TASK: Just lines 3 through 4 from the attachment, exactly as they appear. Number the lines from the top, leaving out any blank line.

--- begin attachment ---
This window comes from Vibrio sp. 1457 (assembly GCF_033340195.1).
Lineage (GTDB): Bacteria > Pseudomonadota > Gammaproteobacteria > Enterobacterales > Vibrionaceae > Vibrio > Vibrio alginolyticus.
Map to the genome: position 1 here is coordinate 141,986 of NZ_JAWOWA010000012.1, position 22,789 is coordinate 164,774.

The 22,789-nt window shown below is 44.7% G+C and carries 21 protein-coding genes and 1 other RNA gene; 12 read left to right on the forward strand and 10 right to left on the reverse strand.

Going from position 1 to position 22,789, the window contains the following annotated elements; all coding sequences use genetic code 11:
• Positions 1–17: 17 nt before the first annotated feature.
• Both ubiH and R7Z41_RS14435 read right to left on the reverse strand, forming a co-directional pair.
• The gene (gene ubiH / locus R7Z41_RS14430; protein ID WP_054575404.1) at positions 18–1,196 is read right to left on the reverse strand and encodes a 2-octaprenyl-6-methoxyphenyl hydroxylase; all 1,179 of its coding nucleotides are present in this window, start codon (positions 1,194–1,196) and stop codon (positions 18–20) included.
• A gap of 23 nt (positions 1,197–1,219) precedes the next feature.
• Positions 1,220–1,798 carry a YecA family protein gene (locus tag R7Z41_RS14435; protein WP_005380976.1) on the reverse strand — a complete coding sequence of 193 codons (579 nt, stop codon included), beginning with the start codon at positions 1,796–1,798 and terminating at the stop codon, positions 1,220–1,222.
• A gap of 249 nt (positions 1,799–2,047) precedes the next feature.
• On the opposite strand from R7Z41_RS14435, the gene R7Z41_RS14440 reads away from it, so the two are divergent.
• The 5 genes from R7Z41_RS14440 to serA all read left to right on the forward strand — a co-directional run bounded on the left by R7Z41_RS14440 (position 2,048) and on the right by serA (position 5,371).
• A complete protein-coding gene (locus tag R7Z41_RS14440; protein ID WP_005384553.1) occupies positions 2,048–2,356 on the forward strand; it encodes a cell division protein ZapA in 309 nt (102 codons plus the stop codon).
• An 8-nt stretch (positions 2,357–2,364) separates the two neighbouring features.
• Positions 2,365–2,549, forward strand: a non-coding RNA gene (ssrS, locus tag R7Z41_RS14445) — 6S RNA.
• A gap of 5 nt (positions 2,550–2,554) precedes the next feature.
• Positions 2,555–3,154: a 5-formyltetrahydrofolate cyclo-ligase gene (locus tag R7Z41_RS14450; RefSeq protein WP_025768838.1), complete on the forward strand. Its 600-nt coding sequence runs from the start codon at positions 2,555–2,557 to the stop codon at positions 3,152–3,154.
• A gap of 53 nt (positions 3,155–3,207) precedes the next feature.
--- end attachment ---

Map to the genome: position 1 here is coordinate 141,986 of NZ_JAWOWA010000012.1, position 22,789 is coordinate 164,774.

The 22,789-nt window shown below is 44.7% G+C and carries 21 protein-coding genes and 1 other RNA gene; 12 read left to right on the forward strand and 10 right to left on the reverse strand.